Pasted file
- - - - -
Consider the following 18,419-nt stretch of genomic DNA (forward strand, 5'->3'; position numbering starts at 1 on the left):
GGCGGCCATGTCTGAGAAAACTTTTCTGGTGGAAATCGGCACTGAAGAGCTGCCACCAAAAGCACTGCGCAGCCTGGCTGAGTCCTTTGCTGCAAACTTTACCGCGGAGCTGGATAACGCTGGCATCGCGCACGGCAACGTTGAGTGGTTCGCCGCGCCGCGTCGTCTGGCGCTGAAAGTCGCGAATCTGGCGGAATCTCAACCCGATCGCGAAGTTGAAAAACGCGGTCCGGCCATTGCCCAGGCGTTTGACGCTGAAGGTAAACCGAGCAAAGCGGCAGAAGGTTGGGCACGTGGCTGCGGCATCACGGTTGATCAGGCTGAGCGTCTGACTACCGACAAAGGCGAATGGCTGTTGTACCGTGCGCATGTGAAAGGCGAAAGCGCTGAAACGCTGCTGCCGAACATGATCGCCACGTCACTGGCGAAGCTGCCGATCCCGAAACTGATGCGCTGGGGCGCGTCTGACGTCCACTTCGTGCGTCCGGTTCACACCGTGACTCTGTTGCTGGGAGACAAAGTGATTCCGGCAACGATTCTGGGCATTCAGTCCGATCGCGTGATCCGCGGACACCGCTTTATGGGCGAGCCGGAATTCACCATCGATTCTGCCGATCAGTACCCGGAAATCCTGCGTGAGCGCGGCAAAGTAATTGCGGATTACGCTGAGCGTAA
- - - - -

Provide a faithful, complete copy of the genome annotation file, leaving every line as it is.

Consider the following 18,419-nt stretch of genomic DNA (forward strand, 5'->3'; position numbering starts at 1 on the left):
GGCGGCCATGTCTGAGAAAACTTTTCTGGTGGAAATCGGCACTGAAGAGCTGCCACCAAAAGCACTGCGCAGCCTGGCTGAGTCCTTTGCTGCAAACTTTACCGCGGAGCTGGATAACGCTGGCATCGCGCACGGCAACGTTGAGTGGTTCGCCGCGCCGCGTCGTCTGGCGCTGAAAGTCGCGAATCTGGCGGAATCTCAACCCGATCGCGAAGTTGAAAAACGCGGTCCGGCCATTGCCCAGGCGTTTGACGCTGAAGGTAAACCGAGCAAAGCGGCAGAAGGTTGGGCACGTGGCTGCGGCATCACGGTTGATCAGGCTGAGCGTCTGACTACCGACAAAGGCGAATGGCTGTTGTACCGTGCGCATGTGAAAGGCGAAAGCGCTGAAACGCTGCTGCCGAACATGATCGCCACGTCACTGGCGAAGCTGCCGATCCCGAAACTGATGCGCTGGGGCGCGTCTGACGTCCACTTCGTGCGTCCGGTTCACACCGTGACTCTGTTGCTGGGAGACAAAGTGATTCCGGCAACGATTCTGGGCATTCAGTCCGATCGCGTGATCCGCGGACACCGCTTTATGGGCGAGCCGGAATTCACCATCGATTCTGCCGATCAGTACCCGGAAATCCTGCGTGAGCGCGGCAAAGTAATTGCGGATTACGCTGAGCGTAA